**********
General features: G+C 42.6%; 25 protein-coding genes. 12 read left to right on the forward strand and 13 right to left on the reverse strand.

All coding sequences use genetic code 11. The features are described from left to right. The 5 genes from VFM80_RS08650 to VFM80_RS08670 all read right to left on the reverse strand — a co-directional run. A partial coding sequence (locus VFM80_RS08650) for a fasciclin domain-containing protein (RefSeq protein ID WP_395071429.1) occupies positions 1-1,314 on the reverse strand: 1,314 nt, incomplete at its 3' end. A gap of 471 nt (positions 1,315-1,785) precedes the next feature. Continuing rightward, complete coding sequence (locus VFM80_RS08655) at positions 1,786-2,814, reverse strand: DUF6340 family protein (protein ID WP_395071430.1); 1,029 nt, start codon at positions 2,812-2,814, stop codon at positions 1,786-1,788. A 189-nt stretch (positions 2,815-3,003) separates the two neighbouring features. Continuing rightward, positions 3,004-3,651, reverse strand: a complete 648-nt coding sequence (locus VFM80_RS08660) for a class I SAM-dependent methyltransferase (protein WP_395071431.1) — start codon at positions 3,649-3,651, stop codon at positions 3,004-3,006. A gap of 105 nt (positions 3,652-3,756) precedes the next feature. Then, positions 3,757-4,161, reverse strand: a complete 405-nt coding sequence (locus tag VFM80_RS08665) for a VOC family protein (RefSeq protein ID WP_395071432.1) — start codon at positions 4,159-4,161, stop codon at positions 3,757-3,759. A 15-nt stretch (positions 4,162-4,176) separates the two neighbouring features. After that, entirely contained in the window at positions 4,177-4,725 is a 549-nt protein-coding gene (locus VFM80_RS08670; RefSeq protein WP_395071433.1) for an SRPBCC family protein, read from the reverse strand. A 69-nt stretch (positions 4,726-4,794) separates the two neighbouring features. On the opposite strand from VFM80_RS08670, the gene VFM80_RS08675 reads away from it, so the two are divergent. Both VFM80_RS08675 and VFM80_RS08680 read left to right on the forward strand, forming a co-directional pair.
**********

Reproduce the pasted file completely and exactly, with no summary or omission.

General features: G+C 42.6%; 25 protein-coding genes. 12 read left to right on the forward strand and 13 right to left on the reverse strand.

All coding sequences use genetic code 11. The features are described from left to right. The 5 genes from VFM80_RS08650 to VFM80_RS08670 all read right to left on the reverse strand — a co-directional run. A partial coding sequence (locus VFM80_RS08650) for a fasciclin domain-containing protein (RefSeq protein ID WP_395071429.1) occupies positions 1-1,314 on the reverse strand: 1,314 nt, incomplete at its 3' end. A gap of 471 nt (positions 1,315-1,785) precedes the next feature. Continuing rightward, complete coding sequence (locus VFM80_RS08655) at positions 1,786-2,814, reverse strand: DUF6340 family protein (protein ID WP_395071430.1); 1,029 nt, start codon at positions 2,812-2,814, stop codon at positions 1,786-1,788. A 189-nt stretch (positions 2,815-3,003) separates the two neighbouring features. Continuing rightward, positions 3,004-3,651, reverse strand: a complete 648-nt coding sequence (locus VFM80_RS08660) for a class I SAM-dependent methyltransferase (protein WP_395071431.1) — start codon at positions 3,649-3,651, stop codon at positions 3,004-3,006. A gap of 105 nt (positions 3,652-3,756) precedes the next feature. Then, positions 3,757-4,161, reverse strand: a complete 405-nt coding sequence (locus tag VFM80_RS08665) for a VOC family protein (RefSeq protein ID WP_395071432.1) — start codon at positions 4,159-4,161, stop codon at positions 3,757-3,759. A 15-nt stretch (positions 4,162-4,176) separates the two neighbouring features. After that, entirely contained in the window at positions 4,177-4,725 is a 549-nt protein-coding gene (locus VFM80_RS08670; RefSeq protein WP_395071433.1) for an SRPBCC family protein, read from the reverse strand. A 69-nt stretch (positions 4,726-4,794) separates the two neighbouring features. On the opposite strand from VFM80_RS08670, the gene VFM80_RS08675 reads away from it, so the two are divergent. Both VFM80_RS08675 and VFM80_RS08680 read left to right on the forward strand, forming a co-directional pair.